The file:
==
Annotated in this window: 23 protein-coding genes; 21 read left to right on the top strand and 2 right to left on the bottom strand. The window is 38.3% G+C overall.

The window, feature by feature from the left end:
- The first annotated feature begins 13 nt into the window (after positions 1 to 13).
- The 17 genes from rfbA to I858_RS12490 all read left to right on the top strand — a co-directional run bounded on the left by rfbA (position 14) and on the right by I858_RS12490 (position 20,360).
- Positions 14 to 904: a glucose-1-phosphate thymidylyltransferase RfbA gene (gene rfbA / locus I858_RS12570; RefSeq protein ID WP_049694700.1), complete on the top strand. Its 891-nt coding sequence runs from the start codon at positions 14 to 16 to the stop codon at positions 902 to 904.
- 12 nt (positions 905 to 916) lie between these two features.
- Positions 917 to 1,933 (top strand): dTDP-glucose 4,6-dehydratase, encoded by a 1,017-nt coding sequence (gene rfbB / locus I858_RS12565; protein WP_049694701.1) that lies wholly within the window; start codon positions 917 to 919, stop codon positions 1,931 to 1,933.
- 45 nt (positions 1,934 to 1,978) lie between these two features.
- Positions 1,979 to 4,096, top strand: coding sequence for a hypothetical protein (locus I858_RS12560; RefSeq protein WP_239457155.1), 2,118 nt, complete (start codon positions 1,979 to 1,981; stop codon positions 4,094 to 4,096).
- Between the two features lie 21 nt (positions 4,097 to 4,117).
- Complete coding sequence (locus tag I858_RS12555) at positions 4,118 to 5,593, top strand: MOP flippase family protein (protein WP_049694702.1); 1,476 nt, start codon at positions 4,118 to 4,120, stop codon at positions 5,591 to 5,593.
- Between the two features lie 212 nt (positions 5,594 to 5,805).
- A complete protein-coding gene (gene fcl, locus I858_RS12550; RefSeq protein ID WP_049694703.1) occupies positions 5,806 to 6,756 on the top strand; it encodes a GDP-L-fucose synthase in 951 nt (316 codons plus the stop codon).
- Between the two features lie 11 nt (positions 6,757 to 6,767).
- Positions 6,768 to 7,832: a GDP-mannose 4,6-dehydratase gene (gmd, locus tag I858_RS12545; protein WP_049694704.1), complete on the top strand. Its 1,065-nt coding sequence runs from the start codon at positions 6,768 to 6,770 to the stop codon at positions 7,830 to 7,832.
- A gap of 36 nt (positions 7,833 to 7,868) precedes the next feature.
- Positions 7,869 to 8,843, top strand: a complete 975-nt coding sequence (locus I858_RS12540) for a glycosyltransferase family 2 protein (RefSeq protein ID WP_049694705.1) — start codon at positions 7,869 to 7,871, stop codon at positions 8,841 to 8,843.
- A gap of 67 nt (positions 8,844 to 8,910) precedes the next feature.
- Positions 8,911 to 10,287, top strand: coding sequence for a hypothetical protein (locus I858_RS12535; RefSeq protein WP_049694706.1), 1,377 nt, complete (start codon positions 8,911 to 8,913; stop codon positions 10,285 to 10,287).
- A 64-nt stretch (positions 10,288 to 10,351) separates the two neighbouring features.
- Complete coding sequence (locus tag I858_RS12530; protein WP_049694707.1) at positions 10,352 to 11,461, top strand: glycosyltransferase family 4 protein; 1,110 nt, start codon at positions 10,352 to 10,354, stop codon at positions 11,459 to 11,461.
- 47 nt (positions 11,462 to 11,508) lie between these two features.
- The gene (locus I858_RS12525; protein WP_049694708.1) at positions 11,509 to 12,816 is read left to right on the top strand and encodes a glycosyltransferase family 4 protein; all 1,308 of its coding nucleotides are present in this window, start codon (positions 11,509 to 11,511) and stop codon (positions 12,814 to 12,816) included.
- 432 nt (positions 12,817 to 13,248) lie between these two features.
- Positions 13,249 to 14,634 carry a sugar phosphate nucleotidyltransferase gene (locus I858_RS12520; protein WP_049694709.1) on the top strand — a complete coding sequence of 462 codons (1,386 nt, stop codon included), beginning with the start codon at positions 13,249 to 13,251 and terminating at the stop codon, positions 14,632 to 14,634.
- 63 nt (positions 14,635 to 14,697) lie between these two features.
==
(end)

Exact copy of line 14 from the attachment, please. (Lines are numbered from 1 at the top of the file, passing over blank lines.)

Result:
- Between the two features lie 11 nt (positions 6,757 to 6,767).